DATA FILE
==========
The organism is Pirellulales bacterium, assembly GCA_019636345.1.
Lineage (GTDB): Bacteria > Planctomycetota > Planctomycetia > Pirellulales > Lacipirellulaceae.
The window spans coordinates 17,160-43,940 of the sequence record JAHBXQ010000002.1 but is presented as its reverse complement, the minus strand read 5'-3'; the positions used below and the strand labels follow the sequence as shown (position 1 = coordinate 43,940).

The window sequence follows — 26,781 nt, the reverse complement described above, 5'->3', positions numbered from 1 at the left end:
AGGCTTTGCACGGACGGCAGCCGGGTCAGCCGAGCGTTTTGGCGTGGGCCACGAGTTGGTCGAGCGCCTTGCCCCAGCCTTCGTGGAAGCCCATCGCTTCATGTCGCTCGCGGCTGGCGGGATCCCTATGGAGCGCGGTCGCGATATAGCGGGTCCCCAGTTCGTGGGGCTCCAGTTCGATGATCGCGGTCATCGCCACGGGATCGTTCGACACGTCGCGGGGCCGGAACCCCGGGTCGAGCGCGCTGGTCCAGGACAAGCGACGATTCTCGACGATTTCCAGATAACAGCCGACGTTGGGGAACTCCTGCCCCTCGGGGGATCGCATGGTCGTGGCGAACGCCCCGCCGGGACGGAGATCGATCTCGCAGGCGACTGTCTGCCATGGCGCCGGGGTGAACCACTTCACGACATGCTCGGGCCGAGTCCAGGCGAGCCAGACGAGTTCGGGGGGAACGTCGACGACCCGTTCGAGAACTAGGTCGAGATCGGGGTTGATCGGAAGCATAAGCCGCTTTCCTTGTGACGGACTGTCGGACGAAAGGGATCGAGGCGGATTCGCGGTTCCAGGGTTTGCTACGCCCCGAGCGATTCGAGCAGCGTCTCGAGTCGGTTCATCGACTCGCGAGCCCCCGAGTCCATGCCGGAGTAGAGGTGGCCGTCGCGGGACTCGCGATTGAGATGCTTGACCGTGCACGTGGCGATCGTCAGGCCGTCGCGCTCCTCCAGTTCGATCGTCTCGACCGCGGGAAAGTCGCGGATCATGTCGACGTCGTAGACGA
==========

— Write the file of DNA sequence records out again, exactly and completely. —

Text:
The organism is Pirellulales bacterium, assembly GCA_019636345.1.
Lineage (GTDB): Bacteria > Planctomycetota > Planctomycetia > Pirellulales > Lacipirellulaceae.
The window spans coordinates 17,160-43,940 of the sequence record JAHBXQ010000002.1 but is presented as its reverse complement, the minus strand read 5'-3'; the positions used below and the strand labels follow the sequence as shown (position 1 = coordinate 43,940).

The window sequence follows — 26,781 nt, the reverse complement described above, 5'->3', positions numbered from 1 at the left end:
AGGCTTTGCACGGACGGCAGCCGGGTCAGCCGAGCGTTTTGGCGTGGGCCACGAGTTGGTCGAGCGCCTTGCCCCAGCCTTCGTGGAAGCCCATCGCTTCATGTCGCTCGCGGCTGGCGGGATCCCTATGGAGCGCGGTCGCGATATAGCGGGTCCCCAGTTCGTGGGGCTCCAGTTCGATGATCGCGGTCATCGCCACGGGATCGTTCGACACGTCGCGGGGCCGGAACCCCGGGTCGAGCGCGCTGGTCCAGGACAAGCGACGATTCTCGACGATTTCCAGATAACAGCCGACGTTGGGGAACTCCTGCCCCTCGGGGGATCGCATGGTCGTGGCGAACGCCCCGCCGGGACGGAGATCGATCTCGCAGGCGACTGTCTGCCATGGCGCCGGGGTGAACCACTTCACGACATGCTCGGGCCGAGTCCAGGCGAGCCAGACGAGTTCGGGGGGAACGTCGACGACCCGTTCGAGAACTAGGTCGAGATCGGGGTTGATCGGAAGCATAAGCCGCTTTCCTTGTGACGGACTGTCGGACGAAAGGGATCGAGGCGGATTCGCGGTTCCAGGGTTTGCTACGCCCCGAGCGATTCGAGCAGCGTCTCGAGTCGGTTCATCGACTCGCGAGCCCCCGAGTCCATGCCGGAGTAGAGGTGGCCGTCGCGGGACTCGCGATTGAGATGCTTGACCGTGCACGTGGCGATCGTCAGGCCGTCGCGCTCCTCCAGTTCGATCGTCTCGACCGCGGGAAAGTCGCGGATCATGTCGACGTCGTAGACGA